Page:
PROPOSITION 22 -- LOCAL GOVERNMENT
Prohibits state from shifting, taking, borrowing, or restricting use of revenues dedicated to local government services, community redevelopment projects, and transportation projects and services. Prohibits the state from delaying distribution of tax revenues for these purposes. Major funding support provided by League of California Cities and California Alliance for Jobs (a group including Associated General Contractors, Operating Engineers, Carpenters Union, and Association of Engineering Construction Employers).
Proposed GPCA Position
GPCA urges a "No" vote on this matter
For Greens and Progressives this proposition appears to be a good thing: local levels of government are presumably more responsive to local issues therefore this will lead to more grassroots control of the purse. And there is no doubt that the state government has been somewhat high-handed recently in its approach to struggling cities and counties.
However, this proposition is just one more example of "budgeting by ballot-box". We elect representatives to go to Sacramento and make budget decisions. That is how our Republic is supposed to work. And if those representatives cannot get the job done, then we go to the polls and replace them (of course, we naturally believe these replacements should be Greens).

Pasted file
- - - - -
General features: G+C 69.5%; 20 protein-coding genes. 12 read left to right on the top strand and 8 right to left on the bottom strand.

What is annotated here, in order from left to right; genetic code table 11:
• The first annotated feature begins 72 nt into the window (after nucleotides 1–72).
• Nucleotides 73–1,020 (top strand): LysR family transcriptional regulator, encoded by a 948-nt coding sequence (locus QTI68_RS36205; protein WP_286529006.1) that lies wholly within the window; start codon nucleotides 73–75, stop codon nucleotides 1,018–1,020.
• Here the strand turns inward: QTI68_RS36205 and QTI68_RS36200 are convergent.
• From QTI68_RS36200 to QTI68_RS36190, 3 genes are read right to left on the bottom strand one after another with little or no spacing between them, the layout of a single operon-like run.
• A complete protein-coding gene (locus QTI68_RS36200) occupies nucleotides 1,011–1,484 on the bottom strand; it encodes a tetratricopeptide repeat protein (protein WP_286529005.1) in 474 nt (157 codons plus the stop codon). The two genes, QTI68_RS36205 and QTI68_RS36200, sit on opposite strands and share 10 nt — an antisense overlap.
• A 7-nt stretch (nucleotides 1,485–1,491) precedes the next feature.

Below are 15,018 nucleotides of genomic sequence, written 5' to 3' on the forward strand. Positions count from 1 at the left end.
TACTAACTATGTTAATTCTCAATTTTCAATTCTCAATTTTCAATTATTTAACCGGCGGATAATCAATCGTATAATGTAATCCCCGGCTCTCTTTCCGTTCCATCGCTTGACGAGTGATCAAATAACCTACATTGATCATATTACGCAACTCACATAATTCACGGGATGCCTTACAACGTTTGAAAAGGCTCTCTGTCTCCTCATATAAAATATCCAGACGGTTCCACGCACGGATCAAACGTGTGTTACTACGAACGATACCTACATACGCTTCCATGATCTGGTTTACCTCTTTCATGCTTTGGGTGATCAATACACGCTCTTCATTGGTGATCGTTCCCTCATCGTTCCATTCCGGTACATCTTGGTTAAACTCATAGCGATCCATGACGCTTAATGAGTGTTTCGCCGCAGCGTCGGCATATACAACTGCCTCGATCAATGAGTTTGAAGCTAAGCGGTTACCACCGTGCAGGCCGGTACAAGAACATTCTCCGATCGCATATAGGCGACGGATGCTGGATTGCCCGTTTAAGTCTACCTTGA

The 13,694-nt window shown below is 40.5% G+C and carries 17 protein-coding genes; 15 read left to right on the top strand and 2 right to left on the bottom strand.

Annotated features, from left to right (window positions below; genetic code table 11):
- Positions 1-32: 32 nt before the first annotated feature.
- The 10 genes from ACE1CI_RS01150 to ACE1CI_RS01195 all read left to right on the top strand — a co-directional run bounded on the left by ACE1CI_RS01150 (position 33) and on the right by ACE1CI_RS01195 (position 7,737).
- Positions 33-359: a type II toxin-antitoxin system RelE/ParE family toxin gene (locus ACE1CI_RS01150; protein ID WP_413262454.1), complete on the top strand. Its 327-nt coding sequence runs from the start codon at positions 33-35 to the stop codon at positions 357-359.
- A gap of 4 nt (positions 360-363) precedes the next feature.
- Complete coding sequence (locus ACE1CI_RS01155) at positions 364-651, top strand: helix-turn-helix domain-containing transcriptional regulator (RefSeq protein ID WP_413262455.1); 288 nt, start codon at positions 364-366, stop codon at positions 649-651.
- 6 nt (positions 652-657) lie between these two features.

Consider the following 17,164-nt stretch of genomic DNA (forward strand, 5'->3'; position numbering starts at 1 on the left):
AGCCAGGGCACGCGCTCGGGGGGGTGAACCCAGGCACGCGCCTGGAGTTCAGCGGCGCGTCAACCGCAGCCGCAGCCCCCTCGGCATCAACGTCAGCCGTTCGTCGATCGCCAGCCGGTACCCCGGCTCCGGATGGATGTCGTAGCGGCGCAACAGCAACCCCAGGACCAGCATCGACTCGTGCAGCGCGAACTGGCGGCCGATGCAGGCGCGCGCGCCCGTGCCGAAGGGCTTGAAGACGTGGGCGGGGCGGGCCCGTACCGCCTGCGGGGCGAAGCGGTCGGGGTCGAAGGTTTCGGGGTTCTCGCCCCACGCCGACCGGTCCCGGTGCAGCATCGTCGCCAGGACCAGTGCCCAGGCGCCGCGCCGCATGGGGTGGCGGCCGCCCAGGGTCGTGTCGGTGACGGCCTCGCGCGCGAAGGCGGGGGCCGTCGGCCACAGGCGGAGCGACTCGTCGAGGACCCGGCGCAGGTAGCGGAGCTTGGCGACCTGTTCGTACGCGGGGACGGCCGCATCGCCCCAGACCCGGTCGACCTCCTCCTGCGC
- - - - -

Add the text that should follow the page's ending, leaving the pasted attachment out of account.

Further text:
Yet through use (some would say "abuse") of the direct democracy system, each election cycle leaves our State Senators and Assemblymembers, from whatever party, with less and less room to move when trying to manage our state's affairs. This has led us to more partisanship, more back-room deal making (ex: Prop 24), and more bad government.
The provisions of Prop 22 are mostly concerned with "transportation money" - that is the funds normally used for highways and so forth. There are restrictions of the uses of Vehicle Tax revenue, and this proposition goes as far as to repeal even laws (meaning "budgets") that are passed in the future (between Oct 2009 and Nov 2 of this year). This is viewing our state's finances in black and white terms that are not realistic. Forcing money away from the state in one place will mean reductions in funding elsewhere. That's just common sense. So, one likely outcome of Prop 22 will be even less money state-wide for schools and universities as well as less funding for other programs that Progressives feel are important for the common good.
In conclusion, let's not try to manage our budgets piece-meal or by whatever bill of goods The Big Money can sell to the voters in this election or that. Instead let's change out the people we send to Sacramento to represent us and then those chosen representatives do their job.
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